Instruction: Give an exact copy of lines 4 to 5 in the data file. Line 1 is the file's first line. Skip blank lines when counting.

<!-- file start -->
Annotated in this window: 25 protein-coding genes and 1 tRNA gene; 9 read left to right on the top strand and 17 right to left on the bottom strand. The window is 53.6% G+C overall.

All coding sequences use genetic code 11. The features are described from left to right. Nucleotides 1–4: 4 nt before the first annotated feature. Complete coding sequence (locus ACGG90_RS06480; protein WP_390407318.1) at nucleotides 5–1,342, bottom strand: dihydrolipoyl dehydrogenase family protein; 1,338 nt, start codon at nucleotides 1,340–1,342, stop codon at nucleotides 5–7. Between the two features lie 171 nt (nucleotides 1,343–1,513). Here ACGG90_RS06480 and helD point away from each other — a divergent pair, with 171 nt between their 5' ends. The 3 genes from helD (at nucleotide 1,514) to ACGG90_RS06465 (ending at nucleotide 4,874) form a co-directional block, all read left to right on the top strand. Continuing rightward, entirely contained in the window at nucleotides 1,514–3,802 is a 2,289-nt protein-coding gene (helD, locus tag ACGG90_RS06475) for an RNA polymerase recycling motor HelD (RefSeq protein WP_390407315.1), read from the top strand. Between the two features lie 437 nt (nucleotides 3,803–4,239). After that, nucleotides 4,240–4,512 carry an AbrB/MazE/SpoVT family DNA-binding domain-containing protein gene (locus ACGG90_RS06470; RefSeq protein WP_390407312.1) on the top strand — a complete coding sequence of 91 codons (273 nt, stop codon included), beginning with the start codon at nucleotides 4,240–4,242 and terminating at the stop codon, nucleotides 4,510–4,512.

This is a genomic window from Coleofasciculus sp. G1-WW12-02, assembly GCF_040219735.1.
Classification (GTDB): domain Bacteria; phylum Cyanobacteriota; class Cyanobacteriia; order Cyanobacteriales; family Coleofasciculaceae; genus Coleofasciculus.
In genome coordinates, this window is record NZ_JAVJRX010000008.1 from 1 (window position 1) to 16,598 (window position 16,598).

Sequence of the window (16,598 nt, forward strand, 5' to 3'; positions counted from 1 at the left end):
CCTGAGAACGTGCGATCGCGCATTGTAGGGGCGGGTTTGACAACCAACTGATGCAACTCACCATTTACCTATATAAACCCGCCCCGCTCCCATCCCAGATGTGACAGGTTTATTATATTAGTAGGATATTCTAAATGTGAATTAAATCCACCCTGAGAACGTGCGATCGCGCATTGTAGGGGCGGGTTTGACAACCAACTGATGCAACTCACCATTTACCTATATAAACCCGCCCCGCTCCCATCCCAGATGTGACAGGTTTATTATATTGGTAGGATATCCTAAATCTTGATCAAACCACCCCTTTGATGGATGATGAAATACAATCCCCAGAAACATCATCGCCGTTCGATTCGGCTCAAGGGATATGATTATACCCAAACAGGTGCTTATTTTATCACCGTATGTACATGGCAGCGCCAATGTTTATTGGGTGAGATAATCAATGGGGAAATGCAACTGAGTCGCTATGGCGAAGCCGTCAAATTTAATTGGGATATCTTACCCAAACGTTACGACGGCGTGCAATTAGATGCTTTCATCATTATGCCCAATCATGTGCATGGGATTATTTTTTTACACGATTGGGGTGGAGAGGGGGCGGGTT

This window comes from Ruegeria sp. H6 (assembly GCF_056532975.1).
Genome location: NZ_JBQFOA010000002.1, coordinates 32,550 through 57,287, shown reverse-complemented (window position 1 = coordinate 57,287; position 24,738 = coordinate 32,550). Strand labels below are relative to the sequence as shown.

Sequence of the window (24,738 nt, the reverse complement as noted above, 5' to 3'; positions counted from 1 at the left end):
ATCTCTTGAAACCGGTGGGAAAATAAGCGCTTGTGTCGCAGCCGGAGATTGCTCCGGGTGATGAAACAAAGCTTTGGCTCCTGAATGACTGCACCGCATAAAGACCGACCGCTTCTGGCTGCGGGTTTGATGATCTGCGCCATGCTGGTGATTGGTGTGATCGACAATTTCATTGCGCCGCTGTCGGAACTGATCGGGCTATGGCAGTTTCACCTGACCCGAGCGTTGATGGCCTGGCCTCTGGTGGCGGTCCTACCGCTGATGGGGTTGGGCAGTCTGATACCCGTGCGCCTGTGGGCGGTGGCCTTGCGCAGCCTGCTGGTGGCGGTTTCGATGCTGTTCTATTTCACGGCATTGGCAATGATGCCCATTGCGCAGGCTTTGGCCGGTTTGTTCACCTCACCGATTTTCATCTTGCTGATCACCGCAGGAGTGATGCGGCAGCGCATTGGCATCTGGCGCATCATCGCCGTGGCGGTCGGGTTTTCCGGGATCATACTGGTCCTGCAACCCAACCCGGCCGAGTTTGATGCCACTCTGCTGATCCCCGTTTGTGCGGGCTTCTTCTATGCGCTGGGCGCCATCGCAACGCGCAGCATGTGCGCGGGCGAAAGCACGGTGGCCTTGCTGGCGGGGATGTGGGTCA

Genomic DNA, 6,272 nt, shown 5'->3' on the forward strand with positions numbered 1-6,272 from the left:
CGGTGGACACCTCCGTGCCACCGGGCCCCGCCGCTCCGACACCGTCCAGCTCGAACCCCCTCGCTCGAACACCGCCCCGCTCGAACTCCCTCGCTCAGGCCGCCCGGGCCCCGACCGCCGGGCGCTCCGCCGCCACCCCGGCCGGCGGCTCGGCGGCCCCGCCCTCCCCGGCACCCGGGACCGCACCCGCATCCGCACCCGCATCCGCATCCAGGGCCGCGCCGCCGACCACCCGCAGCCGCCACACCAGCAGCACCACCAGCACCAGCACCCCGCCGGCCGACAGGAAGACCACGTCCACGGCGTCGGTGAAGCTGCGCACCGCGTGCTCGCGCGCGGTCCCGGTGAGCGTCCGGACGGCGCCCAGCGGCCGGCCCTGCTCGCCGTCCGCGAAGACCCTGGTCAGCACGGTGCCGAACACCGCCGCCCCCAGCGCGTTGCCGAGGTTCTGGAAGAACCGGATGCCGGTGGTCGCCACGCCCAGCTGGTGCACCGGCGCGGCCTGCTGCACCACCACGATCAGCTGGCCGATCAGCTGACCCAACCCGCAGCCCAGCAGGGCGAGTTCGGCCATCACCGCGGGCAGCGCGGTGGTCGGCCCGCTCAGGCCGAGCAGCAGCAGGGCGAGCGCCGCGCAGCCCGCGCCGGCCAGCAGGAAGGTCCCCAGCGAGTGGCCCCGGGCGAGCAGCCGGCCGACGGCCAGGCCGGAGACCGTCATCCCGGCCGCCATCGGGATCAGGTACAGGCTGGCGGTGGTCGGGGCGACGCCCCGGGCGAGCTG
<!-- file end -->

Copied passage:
Classification (GTDB): domain Bacteria; phylum Cyanobacteriota; class Cyanobacteriia; order Cyanobacteriales; family Coleofasciculaceae; genus Coleofasciculus.
In genome coordinates, this window is record NZ_JAVJRX010000008.1 from 1 (window position 1) to 16,598 (window position 16,598).